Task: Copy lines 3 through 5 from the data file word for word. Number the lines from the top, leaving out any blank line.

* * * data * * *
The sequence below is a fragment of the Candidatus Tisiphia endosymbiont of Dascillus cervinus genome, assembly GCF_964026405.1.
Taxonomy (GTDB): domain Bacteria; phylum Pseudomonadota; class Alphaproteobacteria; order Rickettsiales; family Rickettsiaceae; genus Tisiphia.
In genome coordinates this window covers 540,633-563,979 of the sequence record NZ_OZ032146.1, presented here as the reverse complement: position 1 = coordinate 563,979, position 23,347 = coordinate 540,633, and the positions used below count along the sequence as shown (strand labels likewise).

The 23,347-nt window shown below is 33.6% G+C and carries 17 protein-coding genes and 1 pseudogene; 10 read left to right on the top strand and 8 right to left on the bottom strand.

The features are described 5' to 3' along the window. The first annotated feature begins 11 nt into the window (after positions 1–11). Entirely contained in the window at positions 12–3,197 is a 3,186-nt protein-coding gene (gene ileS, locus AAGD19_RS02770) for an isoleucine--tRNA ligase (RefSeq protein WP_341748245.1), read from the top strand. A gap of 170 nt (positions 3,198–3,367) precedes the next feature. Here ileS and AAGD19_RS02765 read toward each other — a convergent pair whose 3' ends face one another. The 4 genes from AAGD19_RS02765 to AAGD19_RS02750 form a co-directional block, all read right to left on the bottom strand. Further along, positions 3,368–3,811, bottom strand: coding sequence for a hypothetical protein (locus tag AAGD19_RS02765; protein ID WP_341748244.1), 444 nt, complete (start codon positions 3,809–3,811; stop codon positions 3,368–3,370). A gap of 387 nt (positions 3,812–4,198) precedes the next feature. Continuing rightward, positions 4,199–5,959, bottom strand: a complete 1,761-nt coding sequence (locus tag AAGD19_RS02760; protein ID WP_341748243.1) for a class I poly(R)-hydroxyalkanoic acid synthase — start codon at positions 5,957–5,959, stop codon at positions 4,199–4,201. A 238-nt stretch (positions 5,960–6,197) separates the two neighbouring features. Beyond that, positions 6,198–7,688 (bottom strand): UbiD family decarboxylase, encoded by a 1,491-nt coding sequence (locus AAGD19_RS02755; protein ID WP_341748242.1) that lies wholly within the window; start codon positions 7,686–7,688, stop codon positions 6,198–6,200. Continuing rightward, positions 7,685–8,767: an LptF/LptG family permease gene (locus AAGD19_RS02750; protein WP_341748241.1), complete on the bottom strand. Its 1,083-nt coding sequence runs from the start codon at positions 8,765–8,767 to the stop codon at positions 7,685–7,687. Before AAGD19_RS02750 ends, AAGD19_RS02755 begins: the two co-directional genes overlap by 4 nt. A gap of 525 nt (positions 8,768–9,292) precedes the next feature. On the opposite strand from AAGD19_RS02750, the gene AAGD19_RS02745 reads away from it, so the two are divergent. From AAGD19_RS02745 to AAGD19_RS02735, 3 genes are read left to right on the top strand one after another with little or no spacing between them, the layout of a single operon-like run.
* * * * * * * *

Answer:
In genome coordinates this window covers 540,633-563,979 of the sequence record NZ_OZ032146.1, presented here as the reverse complement: position 1 = coordinate 563,979, position 23,347 = coordinate 540,633, and the positions used below count along the sequence as shown (strand labels likewise).

The 23,347-nt window shown below is 33.6% G+C and carries 17 protein-coding genes and 1 pseudogene; 10 read left to right on the top strand and 8 right to left on the bottom strand.

The features are described 5' to 3' along the window. The first annotated feature begins 11 nt into the window (after positions 1–11). Entirely contained in the window at positions 12–3,197 is a 3,186-nt protein-coding gene (gene ileS, locus AAGD19_RS02770) for an isoleucine--tRNA ligase (RefSeq protein WP_341748245.1), read from the top strand. A gap of 170 nt (positions 3,198–3,367) precedes the next feature. Here ileS and AAGD19_RS02765 read toward each other — a convergent pair whose 3' ends face one another. The 4 genes from AAGD19_RS02765 to AAGD19_RS02750 form a co-directional block, all read right to left on the bottom strand. Further along, positions 3,368–3,811, bottom strand: coding sequence for a hypothetical protein (locus tag AAGD19_RS02765; protein ID WP_341748244.1), 444 nt, complete (start codon positions 3,809–3,811; stop codon positions 3,368–3,370). A gap of 387 nt (positions 3,812–4,198) precedes the next feature. Continuing rightward, positions 4,199–5,959, bottom strand: a complete 1,761-nt coding sequence (locus tag AAGD19_RS02760; protein ID WP_341748243.1) for a class I poly(R)-hydroxyalkanoic acid synthase — start codon at positions 5,957–5,959, stop codon at positions 4,199–4,201. A 238-nt stretch (positions 5,960–6,197) separates the two neighbouring features. Beyond that, positions 6,198–7,688 (bottom strand): UbiD family decarboxylase, encoded by a 1,491-nt coding sequence (locus AAGD19_RS02755; protein ID WP_341748242.1) that lies wholly within the window; start codon positions 7,686–7,688, stop codon positions 6,198–6,200. Continuing rightward, positions 7,685–8,767: an LptF/LptG family permease gene (locus AAGD19_RS02750; protein WP_341748241.1), complete on the bottom strand. Its 1,083-nt coding sequence runs from the start codon at positions 8,765–8,767 to the stop codon at positions 7,685–7,687. Before AAGD19_RS02750 ends, AAGD19_RS02755 begins: the two co-directional genes overlap by 4 nt. A gap of 525 nt (positions 8,768–9,292) precedes the next feature. On the opposite strand from AAGD19_RS02750, the gene AAGD19_RS02745 reads away from it, so the two are divergent. From AAGD19_RS02745 to AAGD19_RS02735, 3 genes are read left to right on the top strand one after another with little or no spacing between them, the layout of a single operon-like run.